Plaintiff contends that defendants should be ordered to label the documents they have produced to correspond to the categories in plaintiff's document requests. Federal Rule of Civil Procedure 34(b)(2)(E)(i) provides that "[a] party must produce documents as they are kept in the usual course of business or must organize and label them to correspond to the categories in the request." Defendants state that they have "repeatedly explained to Plaintiff that all of [defendants'] documents have been produced as they are kept in the ordinary course of business." (Defs.' Resp. at 6.) This kind of production would be in compliance with Rule 34. Plaintiff does not reply, so it appears that this request is moot.
Plaintiff would like defendants to "propose a protective order reasonable in scope." (Pl.'s Am. Mot. to Compel at 2-3.) This request is now moot; after plaintiff's motion was filed, we considered the parties' submissions on the issue and entered a protective order.
Plaintiff complains that defendants have not produced a privilege log as required by Federal Rule of Civil Procedure 26. Defendants state in their response that they served plaintiff with a privilege log "[c]oncurrent with" their response. (Defs.' Resp. at 6.) In its reply, plaintiff does not address the privilege-log issue, so we will assume that the request is now moot.
Plaintiff contends that defendants should be ordered to answer Interrogatory No. 4, which seeks information about the circumstances and substance of every "conversation or communication" defendants have had "relating to" the complaint, counterclaim, or affirmative defenses. Defendants respond that the request is moot because they have served a supplemental response indicating that they have not had any such "non-privileged" communications. Plaintiff also requests that defendants respond to Document Request 35, which sought "[c]opies of all statements made by any party or witness"; plaintiff adds that it seeks "only statements related to the claims and defenses." (Pl.'s Am. Mot. to Compel at 6.) Defendants' response is that although the request as written is overbroad (we agree), they have "not withheld any non-privileged copies of statements made by any party or witness relating to this case." (Defs.' Resp. at 5.) We take this statement to mean that they have produced every non-privileged statement that they have. Plaintiff does not reply to defendants' responses, so these issues appear to be moot. But, if there are privileged communications that are responsive to either discovery request, as defendants' responses seem to imply, those communications must be listed on their privilege log.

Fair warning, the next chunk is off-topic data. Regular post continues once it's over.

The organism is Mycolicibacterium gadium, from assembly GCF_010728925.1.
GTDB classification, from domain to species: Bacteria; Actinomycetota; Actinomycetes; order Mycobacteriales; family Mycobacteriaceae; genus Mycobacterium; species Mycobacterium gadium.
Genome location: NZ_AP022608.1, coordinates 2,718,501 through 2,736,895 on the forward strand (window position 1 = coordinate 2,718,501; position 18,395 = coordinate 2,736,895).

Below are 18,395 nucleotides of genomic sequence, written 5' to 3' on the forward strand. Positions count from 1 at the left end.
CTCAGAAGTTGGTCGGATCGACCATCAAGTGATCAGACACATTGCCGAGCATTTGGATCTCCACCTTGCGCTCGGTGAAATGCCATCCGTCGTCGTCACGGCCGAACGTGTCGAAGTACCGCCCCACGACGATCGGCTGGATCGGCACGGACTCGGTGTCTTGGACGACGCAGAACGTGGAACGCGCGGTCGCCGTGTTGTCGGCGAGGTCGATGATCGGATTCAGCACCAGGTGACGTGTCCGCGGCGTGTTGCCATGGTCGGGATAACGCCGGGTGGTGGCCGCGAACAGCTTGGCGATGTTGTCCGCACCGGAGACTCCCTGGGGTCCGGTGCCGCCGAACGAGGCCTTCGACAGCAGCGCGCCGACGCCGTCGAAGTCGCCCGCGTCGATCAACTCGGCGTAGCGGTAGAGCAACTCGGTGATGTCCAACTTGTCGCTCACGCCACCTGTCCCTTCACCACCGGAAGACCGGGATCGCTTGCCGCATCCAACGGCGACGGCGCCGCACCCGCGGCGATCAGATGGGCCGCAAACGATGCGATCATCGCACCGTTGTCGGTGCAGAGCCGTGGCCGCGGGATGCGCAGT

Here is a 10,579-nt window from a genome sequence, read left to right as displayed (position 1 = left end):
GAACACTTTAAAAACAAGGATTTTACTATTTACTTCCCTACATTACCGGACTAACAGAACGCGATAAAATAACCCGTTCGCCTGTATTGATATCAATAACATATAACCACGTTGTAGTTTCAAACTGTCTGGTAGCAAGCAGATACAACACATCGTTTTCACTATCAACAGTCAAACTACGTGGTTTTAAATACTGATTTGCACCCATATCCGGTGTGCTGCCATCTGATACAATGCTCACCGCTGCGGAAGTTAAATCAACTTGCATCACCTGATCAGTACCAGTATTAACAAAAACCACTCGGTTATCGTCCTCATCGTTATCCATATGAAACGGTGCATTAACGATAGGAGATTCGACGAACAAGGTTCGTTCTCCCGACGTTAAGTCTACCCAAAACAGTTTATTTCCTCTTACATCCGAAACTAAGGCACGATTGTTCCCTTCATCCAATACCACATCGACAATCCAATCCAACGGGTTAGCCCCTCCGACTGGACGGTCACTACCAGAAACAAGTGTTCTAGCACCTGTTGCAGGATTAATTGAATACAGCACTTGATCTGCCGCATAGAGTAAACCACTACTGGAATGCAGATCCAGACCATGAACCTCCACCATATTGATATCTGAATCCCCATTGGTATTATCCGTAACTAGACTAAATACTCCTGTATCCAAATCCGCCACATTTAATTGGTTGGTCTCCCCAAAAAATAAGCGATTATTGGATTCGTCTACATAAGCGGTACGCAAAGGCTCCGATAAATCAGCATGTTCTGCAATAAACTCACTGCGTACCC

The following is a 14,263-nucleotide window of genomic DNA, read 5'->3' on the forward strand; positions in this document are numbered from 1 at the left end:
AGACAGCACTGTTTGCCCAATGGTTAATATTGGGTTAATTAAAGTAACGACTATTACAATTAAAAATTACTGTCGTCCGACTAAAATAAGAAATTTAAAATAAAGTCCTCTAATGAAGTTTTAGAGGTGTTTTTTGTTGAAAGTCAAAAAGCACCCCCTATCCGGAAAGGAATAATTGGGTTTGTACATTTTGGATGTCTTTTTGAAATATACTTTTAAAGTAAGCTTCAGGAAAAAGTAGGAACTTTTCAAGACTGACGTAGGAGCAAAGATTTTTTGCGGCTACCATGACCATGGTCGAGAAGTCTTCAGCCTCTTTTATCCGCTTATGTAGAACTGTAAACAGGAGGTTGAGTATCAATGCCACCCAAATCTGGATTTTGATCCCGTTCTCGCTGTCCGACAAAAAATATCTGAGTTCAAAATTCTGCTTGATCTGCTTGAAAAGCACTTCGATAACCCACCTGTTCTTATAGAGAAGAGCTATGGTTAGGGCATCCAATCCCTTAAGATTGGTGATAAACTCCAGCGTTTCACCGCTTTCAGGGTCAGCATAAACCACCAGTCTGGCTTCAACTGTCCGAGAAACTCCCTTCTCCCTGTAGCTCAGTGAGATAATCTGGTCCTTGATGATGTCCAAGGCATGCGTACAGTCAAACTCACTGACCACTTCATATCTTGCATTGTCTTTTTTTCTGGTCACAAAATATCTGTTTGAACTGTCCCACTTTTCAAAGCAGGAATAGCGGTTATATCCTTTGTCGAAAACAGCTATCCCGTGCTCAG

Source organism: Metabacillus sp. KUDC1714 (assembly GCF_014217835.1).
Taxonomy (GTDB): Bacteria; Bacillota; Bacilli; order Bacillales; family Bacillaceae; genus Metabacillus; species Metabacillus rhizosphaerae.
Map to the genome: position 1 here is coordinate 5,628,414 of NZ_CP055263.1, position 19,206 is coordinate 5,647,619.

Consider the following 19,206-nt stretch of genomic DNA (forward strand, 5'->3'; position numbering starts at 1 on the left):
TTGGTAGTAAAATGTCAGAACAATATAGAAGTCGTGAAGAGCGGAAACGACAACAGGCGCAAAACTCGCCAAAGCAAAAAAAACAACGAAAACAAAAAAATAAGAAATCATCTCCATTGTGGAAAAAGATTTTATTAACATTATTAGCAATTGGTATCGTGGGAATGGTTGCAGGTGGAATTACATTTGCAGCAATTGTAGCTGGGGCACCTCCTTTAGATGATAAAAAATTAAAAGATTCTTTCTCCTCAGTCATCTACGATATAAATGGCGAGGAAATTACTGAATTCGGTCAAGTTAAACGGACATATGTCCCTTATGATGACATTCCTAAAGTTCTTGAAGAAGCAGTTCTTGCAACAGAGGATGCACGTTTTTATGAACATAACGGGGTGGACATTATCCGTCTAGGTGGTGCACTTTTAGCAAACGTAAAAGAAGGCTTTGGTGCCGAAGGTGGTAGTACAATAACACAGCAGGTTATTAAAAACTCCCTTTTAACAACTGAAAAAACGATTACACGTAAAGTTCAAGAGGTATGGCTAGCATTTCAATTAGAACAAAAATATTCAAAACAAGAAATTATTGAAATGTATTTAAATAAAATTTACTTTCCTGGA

Plaintiff seeks an order compelling defendants to produce their e-mail communications with their server companies as well as documents related to those companies' terminations of their webhosting service contracts with myVidster, in response to Document Requests 9 and 32. This discovery is relevant to defendants' counterclaim for tortious interference with contract. Defendants respond that they have produced all "non-privileged" communications and correspondence between them and their four server companies. (Defs.' Resp. at 6.) In reply, plaintiff asserts that defendants have not produced any of the contracts between them and the server companies. If these contracts have not already been produced, defendants shall produce them to the plaintiff by October 31, 2013. Any responsive privileged communications should be listed on defendants' privilege log.
There are two issues raised by plaintiff for the first time in its reply brief. Plaintiff contends that defendants have failed to produce documents relating to SalsaIndy, LLC in response to supplemental requests for production and that Gunter has failed to produce "original source documents" containing data associated with the removal of certain videos from myVidster. (Pl.'s Reply at 4-7.) Plaintiff did not raise either of these issues in its motion, so they have not been adequately briefed; moreover, we are convinced that the plaintiff has satisfied its meet-and-confer obligations on these issues.
For the foregoing reasons, the amended motion of plaintiff/counter-defendant Flava Works, Inc. to compel responses to certain interrogatories and document requests  is granted in part and denied in part. A status hearing is set for November 6, 2013 at 11:00 a.m.